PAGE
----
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Creating Variant Generic Interfaces (C# and Visual Basic)

You can declare generic type parameters in interfaces as covariant or contravariant. Covariance allows interface methods to have more derived return types than that defined by the generic type parameters. Contravariance allows interface methods to have argument types that are less derived than that specified by the generic parameters. A generic interface that has covariant or contravariant generic type parameters is called variant.

Note Note

.NET Framework 4 introduces variance support for several existing generic interfaces. For the list of the variant interfaces in the .NET Framework, see Variance in Generic Interfaces (C# and Visual Basic).

You can declare variant generic interfaces by using the in and out keywords for generic type parameters.

Important note Important

ByRef parameters in Visual Basic and ref and out parameters in C# cannot be variant. Value types also do not support variance.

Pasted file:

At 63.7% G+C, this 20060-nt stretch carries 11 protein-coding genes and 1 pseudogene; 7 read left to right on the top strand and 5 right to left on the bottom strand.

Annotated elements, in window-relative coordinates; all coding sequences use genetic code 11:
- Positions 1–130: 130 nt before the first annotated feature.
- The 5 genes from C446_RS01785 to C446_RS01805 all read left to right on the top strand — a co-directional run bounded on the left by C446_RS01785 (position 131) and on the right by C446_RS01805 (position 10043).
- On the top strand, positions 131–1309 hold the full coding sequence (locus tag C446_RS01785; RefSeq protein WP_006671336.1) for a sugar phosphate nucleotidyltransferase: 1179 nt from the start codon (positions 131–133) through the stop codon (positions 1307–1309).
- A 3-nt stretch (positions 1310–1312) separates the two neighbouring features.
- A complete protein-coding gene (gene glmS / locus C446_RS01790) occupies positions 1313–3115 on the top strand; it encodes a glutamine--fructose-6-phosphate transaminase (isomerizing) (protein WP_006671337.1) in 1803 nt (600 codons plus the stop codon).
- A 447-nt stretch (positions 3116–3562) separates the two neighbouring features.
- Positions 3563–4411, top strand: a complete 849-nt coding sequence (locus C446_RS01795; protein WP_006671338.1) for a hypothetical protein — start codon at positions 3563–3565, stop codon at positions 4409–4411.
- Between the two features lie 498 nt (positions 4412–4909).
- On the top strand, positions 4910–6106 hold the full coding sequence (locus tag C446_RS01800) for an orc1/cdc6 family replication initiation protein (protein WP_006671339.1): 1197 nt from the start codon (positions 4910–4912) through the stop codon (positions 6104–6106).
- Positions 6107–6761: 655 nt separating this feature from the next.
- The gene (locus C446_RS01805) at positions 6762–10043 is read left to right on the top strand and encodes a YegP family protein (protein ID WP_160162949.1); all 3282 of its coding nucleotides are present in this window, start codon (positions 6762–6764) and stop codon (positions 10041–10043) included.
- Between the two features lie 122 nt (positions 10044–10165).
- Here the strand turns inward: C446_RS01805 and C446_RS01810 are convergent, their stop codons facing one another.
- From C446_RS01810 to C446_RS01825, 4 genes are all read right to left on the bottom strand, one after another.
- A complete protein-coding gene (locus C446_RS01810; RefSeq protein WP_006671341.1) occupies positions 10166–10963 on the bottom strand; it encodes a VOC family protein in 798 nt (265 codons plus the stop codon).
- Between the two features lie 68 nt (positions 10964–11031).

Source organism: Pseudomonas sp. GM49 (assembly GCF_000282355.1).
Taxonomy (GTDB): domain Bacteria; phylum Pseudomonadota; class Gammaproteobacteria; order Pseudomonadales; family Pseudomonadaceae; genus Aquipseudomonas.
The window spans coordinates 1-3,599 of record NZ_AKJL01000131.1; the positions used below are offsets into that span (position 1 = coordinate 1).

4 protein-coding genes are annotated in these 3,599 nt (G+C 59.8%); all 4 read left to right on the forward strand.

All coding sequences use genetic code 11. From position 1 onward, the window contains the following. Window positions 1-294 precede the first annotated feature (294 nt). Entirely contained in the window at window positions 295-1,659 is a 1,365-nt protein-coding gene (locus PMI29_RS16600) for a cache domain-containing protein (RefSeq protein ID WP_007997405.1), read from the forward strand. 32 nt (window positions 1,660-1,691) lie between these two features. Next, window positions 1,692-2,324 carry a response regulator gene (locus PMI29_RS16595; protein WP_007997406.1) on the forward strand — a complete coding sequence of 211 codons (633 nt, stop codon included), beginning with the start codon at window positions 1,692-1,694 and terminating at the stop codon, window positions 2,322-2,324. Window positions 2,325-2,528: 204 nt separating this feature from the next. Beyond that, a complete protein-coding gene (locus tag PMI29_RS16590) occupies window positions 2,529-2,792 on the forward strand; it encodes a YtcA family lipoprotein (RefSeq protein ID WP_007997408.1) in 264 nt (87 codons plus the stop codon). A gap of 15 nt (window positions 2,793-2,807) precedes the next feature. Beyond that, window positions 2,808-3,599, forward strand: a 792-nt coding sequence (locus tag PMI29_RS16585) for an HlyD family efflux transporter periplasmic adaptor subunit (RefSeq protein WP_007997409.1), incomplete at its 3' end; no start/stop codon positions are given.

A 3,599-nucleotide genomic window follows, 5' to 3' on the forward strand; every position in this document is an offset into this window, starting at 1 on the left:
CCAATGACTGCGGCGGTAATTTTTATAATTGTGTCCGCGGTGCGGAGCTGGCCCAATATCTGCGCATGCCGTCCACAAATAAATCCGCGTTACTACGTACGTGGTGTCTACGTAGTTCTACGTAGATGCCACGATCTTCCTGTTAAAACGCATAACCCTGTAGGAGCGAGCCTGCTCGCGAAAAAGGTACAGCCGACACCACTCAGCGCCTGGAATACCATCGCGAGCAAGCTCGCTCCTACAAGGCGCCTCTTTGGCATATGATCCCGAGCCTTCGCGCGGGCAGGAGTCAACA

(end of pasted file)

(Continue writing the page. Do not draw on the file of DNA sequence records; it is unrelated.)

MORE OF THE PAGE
You can declare a generic type parameter covariant by using the out keyword. The covariant type must satisfy the following conditions:

  • The type is used only as a return type of interface methods and not used as a type of method arguments. This is illustrated in the following example, in which the type R is declared covariant.

    interface ICovariant<out R>
    {
        R GetSomething();
        // The following statement generates a compiler error. 
        // void SetSometing(R sampleArg);
    
    }
    

    There is one exception to this rule. If you have a contravariant generic delegate as a method parameter, you can use the type as a generic type parameter for the delegate. This is illustrated by the type R in the following example. For more information, see Variance in Delegates (C# and Visual Basic) and Using Variance for Func and Action Generic Delegates (C# and Visual Basic).

    interface ICovariant<out R>
    {
        void DoSomething(Action<R> callback);
    }